with a plenitude of faith and affection.  Let him solemnly entreat it to
      appear and renew this interior adjuration seven times, under the
      auspices of the seven providential Genii, and endeavouring during the
      whole of the time to exalt his soul above the natural weakness of
        "Finally, the operator, with closed eyes, and hands covering his face,
      must call the invoked person in a loud but gentle voice, pronouncing
      three times all of the names which he bore.
        "Some moments after the third appeal, he must extend his arms in the
      form of a cross, and lifting up his eyes, he will behold the beloved
      being, in a recognizable manner, in front of him.  That is to say, he
      will perceive that ethereal substance separated from the perishable
      terrestrial body, the fluidic envelope of the soul, which Kabalistic
      initiates have termed the `Perispirit'.  This substance preserves the
      human form but is emancipated from human infirmities, and is energized
      by the special characteristics whereby the imperishable individuality of
      our essence is manifested.
        "The departed soul will give counsel to the operator; it will
      occasionally reveal secrets which may be beneficial to those whom it
      loved on earth, but it will answer no question  which has reference to
      the desires of the flesh; it will discover no buried treasures, nor will
      it unveil the secrets of a third person; it is silent on the mysteries
      of the superior existence to which it has now attained.  In certain
      cases, it will, however, declare itself either happy or in punishment.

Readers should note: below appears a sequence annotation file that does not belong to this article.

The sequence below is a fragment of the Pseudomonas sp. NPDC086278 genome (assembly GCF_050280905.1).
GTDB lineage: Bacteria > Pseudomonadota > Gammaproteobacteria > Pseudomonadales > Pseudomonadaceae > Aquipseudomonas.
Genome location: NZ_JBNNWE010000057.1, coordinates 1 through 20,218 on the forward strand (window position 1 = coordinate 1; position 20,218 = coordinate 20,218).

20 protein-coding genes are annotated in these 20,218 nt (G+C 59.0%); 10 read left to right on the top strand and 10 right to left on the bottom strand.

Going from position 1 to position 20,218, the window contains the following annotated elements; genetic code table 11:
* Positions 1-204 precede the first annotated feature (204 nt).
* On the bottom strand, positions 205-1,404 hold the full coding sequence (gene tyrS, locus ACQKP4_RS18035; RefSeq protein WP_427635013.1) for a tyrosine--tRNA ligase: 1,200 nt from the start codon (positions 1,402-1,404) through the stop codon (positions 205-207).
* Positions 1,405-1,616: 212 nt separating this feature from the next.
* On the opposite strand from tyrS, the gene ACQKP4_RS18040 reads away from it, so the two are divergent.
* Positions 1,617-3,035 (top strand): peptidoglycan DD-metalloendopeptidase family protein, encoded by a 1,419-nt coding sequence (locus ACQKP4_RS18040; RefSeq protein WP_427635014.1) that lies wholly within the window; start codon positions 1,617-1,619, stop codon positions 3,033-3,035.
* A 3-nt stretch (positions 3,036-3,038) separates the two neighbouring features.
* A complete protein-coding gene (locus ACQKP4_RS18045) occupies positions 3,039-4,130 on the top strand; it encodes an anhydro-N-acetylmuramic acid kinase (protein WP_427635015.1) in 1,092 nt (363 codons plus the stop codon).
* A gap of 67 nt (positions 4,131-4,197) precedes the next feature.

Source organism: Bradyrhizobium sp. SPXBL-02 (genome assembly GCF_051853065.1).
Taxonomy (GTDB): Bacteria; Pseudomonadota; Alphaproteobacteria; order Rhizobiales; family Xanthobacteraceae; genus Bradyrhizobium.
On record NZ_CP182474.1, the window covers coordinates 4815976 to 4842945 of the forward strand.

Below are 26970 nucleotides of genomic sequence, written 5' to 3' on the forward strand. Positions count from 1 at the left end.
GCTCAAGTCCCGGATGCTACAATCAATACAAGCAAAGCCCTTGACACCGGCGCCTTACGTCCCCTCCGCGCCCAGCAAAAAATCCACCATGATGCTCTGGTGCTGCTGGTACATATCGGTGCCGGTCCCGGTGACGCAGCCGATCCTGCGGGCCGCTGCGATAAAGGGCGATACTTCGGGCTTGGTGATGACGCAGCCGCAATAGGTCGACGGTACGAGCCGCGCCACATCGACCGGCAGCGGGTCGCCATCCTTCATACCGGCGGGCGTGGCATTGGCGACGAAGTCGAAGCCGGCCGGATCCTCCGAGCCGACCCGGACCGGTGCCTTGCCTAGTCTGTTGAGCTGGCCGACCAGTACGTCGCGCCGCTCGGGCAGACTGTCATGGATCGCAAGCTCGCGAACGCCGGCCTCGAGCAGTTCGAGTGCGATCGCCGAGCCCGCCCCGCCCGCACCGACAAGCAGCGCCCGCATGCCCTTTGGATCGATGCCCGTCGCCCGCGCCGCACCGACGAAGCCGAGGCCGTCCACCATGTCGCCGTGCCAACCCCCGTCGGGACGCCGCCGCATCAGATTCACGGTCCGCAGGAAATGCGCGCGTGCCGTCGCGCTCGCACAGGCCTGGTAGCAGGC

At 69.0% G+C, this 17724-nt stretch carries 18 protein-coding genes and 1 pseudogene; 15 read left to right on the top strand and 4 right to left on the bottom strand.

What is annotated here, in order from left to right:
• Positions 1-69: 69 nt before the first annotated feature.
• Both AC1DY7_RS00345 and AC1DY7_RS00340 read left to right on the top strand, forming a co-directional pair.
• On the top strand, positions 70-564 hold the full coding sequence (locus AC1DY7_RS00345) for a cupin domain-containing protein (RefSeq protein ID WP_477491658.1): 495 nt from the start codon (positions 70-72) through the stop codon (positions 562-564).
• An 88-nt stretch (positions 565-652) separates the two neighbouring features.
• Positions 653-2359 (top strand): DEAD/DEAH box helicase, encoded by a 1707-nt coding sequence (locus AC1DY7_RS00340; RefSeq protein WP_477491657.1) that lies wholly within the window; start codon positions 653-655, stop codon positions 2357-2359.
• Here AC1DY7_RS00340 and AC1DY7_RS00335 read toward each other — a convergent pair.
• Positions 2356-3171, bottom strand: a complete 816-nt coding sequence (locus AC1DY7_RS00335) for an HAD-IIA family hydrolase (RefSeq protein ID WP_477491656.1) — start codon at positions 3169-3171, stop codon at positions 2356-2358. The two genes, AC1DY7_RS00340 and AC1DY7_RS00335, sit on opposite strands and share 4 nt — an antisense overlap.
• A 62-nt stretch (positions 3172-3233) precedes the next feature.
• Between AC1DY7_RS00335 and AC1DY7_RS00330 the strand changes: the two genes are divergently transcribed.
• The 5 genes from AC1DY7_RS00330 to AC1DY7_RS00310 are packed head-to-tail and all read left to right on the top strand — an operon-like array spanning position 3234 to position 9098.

If it be the latter, it will ask for the prayer of the Magus, or for
      some religious observance, which we must unfailingly fulfill.  Lastly,
      it will indicate the time when the evocation may be renewed.
        "When it has disappeared, the operator must turn to the East, rekindle
      the fire on the alter, and make a final offering of incense.  Then he
      must detach the crown and the garlands, take up his candle, and retire
      with his face to the West till he is out of the Oratory.  His last duty
      is to burn the final remains of the flowers and leaves.  Their ashes,
      united to those which have been collected during the time of retreat,
      must be mixed with myrtle seeds, and secretly buried in a field at a
      depth which will secure it from disturbance of the ploughshare."
        The last two examples are, of course, those of "white" necromancy. 
      The procedure followed by savage tribes as of course totally different.
      Among certain Australian tribes the necromants are called Birraark.  It
      is said that a Birraark was supposed to be initiated by the "mrarts"
      (ghosts) when they met him wandering in the bush.  It was from the
      ghosts that he obtained replies to questions concerning events passing t
      a distance, or yet to happen, which might be of interest or moment to
      his tribe.  An account of a spiritual seance in the bush is given in
      "Kamilaroi and Kurnai" (p. 251): The fires were let down; the Birraark
      uttered the cry "Coo-ee" at intervals.  At length a distant reply was
      heard, and shortly afterwards, the sound as of persons jumping on the
      ground in succession. A voice was then heard in the gloom asking in a
      strange intonation "What is wanted?"  At the termination of the seance,
      the spirit voice said "We are going."  Finally, the Birraark was found
      in the top of an almost inaccessible tree, apparently asleep.
        In Japan, ghosts can be raised in various ways.  One mode is to "put
      into an andon" (a paper lantern in a flame), "a hundred rushlights, and